Skip to content
Common Biases in Performance Evaluations
Seek input from others—peers, partners, and key collaborators. Be prepared to share examples of strengths and areas for development for each individual. To mitigate recency bias, regularly take notes on the individual’s performance and contributions, and review those notes before making your assessment. Are there differences in work style or approach between me and this person? If so, are they wrong or just different? Am I using the same criteria and applying it consistently for people in similar roles? When I make an exception, what’s driving that? Do I have specific examples to support my evaluation? Am I using data, when possible, to drive my decision making here? Make sure to give everyone—or no one—the benefit of the doubt. If you waive objective rules, do so consistently. Don’t insist on likability, modesty, or deference from some but not others. Don’t make assumptions about what mothers or fathers want or are able to do. If you comment on “culture fit,” “executive presence,” or other vague concepts, start with a clear definition and keep track to ensure such concepts are applied consistently. Give honest feedback to everyone who is evaluated—otherwise some groups won’t get notice of problems in time to correct them.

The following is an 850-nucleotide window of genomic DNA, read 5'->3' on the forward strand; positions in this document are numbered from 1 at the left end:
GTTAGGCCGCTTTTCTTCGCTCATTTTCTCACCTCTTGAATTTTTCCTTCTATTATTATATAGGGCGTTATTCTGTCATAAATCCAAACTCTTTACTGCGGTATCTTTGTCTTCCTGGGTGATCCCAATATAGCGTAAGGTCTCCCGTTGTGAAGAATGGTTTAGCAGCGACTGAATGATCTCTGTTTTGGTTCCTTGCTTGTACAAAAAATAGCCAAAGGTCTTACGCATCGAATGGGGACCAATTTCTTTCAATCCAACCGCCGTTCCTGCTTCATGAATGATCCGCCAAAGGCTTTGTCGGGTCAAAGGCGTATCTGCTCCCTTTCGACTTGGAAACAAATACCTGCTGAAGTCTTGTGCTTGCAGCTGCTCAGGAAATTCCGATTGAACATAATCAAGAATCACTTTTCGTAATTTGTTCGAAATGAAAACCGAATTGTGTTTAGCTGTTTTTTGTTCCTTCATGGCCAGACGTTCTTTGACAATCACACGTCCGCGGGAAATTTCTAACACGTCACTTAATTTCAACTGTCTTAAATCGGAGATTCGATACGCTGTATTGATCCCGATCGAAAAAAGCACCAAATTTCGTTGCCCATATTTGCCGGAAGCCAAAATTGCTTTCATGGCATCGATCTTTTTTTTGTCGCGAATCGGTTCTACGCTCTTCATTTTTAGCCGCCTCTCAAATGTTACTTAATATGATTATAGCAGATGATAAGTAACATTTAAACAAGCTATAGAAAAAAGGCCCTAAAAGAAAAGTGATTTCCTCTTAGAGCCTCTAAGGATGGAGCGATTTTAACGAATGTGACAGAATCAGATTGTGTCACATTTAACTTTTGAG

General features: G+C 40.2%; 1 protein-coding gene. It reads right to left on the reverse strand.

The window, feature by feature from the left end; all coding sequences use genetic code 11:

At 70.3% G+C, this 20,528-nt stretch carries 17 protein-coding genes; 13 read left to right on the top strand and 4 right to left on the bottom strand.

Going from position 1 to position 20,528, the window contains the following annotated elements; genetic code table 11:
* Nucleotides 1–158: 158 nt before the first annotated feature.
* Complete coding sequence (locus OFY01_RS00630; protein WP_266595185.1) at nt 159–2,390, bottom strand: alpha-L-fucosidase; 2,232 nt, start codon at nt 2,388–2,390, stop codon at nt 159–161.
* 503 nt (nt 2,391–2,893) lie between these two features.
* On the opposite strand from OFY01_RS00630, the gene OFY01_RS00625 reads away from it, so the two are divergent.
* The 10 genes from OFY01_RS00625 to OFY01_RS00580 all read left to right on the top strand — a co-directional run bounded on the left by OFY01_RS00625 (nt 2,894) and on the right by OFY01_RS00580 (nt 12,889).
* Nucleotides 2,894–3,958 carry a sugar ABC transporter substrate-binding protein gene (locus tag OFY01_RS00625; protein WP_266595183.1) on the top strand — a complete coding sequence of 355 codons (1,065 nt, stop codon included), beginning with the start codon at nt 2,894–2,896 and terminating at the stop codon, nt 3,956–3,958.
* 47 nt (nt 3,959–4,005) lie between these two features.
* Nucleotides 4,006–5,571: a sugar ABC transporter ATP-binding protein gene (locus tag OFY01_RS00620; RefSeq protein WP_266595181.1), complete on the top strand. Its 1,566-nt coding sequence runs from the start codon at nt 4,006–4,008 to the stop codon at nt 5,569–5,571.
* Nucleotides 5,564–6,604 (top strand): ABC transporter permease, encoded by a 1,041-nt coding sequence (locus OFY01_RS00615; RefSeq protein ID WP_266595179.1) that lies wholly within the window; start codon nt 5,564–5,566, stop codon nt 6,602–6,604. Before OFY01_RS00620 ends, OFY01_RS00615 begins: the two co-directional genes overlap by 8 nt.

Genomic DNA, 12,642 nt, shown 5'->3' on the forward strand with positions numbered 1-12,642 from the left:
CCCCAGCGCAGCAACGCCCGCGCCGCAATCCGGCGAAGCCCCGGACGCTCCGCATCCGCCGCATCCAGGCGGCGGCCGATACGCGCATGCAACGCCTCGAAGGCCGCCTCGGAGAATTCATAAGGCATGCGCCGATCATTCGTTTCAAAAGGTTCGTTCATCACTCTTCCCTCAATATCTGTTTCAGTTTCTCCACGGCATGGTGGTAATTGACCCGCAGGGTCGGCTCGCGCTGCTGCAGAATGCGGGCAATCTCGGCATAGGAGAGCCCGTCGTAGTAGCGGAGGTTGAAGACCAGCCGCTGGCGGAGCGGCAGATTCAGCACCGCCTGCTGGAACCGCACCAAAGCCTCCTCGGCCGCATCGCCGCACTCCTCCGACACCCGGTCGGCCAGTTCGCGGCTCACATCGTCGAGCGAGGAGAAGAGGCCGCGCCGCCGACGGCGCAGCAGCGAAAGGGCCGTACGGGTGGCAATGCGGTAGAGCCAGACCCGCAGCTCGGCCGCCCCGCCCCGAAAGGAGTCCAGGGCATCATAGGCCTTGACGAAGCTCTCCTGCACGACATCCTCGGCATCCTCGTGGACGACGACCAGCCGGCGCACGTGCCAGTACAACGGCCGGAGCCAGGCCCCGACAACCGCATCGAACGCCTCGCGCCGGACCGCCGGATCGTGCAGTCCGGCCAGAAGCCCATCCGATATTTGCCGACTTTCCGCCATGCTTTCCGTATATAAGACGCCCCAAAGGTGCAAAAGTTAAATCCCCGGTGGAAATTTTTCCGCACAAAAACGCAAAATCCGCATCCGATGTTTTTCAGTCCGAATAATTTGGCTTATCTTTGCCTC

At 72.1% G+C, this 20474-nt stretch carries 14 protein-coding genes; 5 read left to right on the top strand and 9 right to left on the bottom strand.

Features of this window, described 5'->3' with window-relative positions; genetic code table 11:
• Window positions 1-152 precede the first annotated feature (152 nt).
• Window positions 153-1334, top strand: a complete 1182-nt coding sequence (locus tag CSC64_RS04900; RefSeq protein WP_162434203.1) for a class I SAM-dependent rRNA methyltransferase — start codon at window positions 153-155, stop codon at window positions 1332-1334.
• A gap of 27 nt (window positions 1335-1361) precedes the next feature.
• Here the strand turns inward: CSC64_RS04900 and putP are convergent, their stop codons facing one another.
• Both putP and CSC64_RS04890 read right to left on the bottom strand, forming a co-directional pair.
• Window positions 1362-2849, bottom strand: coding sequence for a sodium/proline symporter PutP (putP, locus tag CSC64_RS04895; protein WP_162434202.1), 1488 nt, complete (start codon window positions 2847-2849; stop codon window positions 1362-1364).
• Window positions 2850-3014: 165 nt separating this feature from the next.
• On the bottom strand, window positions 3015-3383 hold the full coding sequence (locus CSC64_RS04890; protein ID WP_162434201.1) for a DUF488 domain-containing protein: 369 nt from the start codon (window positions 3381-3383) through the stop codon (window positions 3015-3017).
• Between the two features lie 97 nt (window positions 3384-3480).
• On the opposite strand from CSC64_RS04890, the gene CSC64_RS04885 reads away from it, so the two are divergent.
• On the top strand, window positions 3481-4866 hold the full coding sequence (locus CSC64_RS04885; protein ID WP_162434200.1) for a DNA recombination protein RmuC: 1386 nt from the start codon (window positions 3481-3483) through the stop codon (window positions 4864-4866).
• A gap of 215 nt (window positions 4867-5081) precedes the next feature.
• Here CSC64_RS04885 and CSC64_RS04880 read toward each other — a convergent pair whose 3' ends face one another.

Want to print your doc?
This is not the way.
Try clicking the ⋯ next to your doc name or using a keyboard shortcut (